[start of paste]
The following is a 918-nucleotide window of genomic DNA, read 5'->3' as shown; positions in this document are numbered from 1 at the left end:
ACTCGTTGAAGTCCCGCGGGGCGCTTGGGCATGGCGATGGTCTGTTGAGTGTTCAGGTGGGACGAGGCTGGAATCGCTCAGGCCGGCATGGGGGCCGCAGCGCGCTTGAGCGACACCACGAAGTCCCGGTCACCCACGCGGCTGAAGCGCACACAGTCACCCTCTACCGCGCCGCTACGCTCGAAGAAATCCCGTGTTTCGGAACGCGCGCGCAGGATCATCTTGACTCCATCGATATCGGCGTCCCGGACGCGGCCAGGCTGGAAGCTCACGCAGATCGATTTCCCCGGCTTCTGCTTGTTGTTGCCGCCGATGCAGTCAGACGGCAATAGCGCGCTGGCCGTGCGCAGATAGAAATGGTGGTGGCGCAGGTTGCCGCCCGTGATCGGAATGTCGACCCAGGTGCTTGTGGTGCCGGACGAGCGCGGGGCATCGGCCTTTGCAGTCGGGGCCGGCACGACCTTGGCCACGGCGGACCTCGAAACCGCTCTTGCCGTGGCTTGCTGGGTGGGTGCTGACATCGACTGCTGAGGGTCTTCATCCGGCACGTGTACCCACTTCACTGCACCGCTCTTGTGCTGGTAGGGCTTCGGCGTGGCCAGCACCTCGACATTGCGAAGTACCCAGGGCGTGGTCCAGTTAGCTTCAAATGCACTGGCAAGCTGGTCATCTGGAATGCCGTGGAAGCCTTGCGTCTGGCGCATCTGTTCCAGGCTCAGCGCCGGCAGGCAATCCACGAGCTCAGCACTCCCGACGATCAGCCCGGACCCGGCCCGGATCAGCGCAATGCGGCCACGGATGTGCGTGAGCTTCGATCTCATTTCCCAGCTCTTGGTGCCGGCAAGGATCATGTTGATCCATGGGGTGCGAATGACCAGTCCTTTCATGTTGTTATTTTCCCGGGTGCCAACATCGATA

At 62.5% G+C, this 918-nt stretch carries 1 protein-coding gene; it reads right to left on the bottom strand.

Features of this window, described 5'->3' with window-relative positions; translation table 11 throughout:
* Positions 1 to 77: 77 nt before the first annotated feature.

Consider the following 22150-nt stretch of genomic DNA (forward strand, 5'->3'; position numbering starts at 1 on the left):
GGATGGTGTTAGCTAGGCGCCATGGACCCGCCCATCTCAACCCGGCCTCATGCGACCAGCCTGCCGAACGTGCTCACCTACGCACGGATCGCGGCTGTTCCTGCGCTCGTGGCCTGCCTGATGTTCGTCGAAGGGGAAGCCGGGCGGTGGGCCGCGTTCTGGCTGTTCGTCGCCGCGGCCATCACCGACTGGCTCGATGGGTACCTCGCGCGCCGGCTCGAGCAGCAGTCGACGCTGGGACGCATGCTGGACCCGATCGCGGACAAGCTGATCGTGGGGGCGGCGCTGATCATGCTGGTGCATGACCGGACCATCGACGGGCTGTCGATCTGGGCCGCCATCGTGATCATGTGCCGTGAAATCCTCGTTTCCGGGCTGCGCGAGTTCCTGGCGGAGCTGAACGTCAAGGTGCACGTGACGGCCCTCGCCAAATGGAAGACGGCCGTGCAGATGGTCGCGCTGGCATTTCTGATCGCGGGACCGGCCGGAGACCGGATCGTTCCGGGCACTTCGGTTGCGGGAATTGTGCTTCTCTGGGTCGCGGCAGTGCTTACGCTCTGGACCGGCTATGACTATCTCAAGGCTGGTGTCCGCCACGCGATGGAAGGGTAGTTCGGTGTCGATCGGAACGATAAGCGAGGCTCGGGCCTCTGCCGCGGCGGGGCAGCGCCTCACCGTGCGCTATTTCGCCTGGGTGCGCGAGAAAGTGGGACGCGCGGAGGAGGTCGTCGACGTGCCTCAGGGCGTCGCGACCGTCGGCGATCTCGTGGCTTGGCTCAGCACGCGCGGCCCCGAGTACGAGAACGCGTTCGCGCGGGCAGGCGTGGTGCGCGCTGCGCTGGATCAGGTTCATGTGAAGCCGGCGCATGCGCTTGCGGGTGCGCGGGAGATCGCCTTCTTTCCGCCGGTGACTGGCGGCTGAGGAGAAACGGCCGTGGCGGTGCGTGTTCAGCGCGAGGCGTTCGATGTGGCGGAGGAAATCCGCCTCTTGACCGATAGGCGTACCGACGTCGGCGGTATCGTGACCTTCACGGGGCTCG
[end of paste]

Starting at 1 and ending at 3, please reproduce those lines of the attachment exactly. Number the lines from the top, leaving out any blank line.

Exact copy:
The following is a 918-nucleotide window of genomic DNA, read 5'->3' as shown; positions in this document are numbered from 1 at the left end:
ACTCGTTGAAGTCCCGCGGGGCGCTTGGGCATGGCGATGGTCTGTTGAGTGTTCAGGTGGGACGAGGCTGGAATCGCTCAGGCCGGCATGGGGGCCGCAGCGCGCTTGAGCGACACCACGAAGTCCCGGTCACCCACGCGGCTGAAGCGCACACAGTCACCCTCTACCGCGCCGCTACGCTCGAAGAAATCCCGTGTTTCGGAACGCGCGCGCAGGATCATCTTGACTCCATCGATATCGGCGTCCCGGACGCGGCCAGGCTGGAAGCTCACGCAGATCGATTTCCCCGGCTTCTGCTTGTTGTTGCCGCCGATGCAGTCAGACGGCAATAGCGCGCTGGCCGTGCGCAGATAGAAATGGTGGTGGCGCAGGTTGCCGCCCGTGATCGGAATGTCGACCCAGGTGCTTGTGGTGCCGGACGAGCGCGGGGCATCGGCCTTTGCAGTCGGGGCCGGCACGACCTTGGCCACGGCGGACCTCGAAACCGCTCTTGCCGTGGCTTGCTGGGTGGGTGCTGACATCGACTGCTGAGGGTCTTCATCCGGCACGTGTACCCACTTCACTGCACCGCTCTTGTGCTGGTAGGGCTTCGGCGTGGCCAGCACCTCGACATTGCGAAGTACCCAGGGCGTGGTCCAGTTAGCTTCAAATGCACTGGCAAGCTGGTCATCTGGAATGCCGTGGAAGCCTTGCGTCTGGCGCATCTGTTCCAGGCTCAGCGCCGGCAGGCAATCCACGAGCTCAGCACTCCCGACGATCAGCCCGGACCCGGCCCGGATCAGCGCAATGCGGCCACGGATGTGCGTGAGCTTCGATCTCATTTCCCAGCTCTTGGTGCCGGCAAGGATCATGTTGATCCATGGGGTGCGAATGACCAGTCCTTTCATGTTGTTATTTTCCCGGGTGCCAACATCGATA

At 62.5% G+C, this 918-nt stretch carries 1 protein-coding gene; it reads right to left on the bottom strand.